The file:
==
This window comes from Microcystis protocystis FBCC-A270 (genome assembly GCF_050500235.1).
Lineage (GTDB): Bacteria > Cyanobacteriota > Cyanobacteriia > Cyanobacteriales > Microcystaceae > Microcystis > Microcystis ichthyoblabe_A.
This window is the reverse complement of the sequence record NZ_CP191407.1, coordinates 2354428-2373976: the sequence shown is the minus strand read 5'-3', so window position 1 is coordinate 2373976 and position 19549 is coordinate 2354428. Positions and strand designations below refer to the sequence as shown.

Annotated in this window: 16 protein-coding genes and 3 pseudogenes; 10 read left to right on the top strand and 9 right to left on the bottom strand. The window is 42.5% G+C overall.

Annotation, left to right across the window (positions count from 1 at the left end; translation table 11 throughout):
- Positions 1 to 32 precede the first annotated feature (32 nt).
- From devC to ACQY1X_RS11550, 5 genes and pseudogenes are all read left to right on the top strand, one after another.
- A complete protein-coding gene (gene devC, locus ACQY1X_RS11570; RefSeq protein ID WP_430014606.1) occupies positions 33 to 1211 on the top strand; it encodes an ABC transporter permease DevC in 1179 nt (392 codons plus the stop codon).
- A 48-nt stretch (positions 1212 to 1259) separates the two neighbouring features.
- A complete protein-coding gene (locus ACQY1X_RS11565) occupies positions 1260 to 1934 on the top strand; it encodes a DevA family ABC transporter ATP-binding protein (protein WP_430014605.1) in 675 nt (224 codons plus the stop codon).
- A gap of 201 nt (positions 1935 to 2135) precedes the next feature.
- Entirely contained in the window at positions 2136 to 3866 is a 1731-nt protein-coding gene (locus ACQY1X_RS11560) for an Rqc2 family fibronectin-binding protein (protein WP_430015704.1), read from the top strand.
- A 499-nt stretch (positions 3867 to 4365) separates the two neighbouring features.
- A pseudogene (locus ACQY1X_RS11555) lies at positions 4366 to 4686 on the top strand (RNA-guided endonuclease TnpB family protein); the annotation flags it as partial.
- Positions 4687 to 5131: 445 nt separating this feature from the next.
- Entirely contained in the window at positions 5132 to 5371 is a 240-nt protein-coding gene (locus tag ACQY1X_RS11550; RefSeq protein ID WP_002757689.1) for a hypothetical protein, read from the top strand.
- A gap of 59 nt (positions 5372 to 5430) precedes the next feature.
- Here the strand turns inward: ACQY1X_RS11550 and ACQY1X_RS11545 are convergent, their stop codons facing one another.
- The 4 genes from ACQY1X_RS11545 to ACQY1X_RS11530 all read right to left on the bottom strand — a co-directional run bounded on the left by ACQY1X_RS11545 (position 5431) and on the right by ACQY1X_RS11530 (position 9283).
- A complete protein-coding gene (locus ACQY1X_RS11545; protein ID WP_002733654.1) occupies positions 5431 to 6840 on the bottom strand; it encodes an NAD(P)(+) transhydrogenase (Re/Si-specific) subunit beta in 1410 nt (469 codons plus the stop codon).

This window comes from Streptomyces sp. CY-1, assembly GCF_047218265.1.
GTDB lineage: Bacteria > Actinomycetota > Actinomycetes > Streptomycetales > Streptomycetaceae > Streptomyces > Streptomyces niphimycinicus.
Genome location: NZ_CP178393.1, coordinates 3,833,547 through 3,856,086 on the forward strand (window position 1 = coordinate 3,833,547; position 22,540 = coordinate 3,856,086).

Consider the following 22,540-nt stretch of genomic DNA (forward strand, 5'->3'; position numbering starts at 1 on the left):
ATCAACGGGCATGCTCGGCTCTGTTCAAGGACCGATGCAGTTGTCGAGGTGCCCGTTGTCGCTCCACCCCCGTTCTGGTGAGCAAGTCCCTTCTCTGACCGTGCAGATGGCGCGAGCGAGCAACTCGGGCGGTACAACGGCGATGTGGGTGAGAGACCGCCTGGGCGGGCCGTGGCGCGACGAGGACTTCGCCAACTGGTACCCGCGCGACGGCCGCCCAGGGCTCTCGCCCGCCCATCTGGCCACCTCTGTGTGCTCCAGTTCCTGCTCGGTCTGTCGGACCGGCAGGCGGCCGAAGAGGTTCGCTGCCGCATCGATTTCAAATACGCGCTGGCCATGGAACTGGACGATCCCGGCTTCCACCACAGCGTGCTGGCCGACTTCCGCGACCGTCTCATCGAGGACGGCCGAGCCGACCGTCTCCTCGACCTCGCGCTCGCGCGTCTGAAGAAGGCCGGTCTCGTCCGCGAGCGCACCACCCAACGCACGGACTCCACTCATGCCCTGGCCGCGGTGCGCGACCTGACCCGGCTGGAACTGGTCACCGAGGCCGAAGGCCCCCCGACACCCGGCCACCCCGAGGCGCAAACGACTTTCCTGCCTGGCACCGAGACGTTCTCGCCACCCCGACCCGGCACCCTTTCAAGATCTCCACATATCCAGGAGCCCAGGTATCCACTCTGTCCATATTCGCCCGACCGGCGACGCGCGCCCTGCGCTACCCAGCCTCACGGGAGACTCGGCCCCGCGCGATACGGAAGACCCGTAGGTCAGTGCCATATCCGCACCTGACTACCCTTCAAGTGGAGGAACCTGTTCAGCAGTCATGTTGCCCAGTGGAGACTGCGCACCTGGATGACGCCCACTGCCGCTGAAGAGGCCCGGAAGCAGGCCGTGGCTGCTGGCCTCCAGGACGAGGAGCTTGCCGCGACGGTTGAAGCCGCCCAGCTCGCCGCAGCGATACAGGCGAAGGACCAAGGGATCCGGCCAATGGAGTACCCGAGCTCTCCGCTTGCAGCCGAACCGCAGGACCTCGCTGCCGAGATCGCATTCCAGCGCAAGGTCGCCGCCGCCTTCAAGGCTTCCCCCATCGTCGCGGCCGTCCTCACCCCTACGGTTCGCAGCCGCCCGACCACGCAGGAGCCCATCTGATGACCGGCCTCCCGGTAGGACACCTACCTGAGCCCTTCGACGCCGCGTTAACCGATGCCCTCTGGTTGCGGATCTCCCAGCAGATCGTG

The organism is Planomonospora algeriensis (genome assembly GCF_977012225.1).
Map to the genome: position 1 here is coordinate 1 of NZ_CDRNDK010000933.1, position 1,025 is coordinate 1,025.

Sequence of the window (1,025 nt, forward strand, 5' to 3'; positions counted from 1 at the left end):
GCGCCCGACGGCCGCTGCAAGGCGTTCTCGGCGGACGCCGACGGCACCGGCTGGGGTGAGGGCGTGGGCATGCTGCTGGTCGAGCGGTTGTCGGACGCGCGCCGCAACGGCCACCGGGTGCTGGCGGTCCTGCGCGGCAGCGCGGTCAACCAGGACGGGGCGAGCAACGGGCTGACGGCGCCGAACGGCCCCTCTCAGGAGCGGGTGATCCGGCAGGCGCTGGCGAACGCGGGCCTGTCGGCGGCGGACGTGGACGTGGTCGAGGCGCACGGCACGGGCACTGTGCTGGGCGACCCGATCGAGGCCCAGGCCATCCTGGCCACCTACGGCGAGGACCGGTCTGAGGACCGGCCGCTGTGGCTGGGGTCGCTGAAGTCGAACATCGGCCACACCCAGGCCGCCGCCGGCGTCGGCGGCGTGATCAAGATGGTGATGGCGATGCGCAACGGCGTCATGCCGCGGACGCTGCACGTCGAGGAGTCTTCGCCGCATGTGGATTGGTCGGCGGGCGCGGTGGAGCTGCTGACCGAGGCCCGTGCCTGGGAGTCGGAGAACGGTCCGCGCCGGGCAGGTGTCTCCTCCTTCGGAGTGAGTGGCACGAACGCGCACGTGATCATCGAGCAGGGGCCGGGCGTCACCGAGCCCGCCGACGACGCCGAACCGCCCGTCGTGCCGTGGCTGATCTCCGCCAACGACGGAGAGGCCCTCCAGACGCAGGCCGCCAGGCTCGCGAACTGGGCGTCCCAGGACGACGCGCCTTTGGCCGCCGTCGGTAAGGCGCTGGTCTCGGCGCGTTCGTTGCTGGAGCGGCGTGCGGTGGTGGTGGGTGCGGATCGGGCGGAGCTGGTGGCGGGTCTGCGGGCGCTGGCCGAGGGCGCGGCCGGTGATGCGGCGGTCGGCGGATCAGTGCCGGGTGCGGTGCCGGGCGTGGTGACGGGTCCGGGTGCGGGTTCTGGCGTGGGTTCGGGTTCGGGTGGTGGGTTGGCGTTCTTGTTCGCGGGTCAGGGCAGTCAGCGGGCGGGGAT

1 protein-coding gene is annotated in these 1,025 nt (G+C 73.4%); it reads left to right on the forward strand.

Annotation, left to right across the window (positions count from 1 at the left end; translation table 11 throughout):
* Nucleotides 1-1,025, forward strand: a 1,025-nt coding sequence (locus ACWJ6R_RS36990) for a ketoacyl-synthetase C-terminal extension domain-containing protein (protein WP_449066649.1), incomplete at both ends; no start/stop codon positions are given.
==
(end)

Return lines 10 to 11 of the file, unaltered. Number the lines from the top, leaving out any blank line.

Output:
- A complete protein-coding gene (locus ACQY1X_RS11565) occupies positions 1260 to 1934 on the top strand; it encodes a DevA family ABC transporter ATP-binding protein (protein WP_430014605.1) in 675 nt (224 codons plus the stop codon).
- A gap of 201 nt (positions 1935 to 2135) precedes the next feature.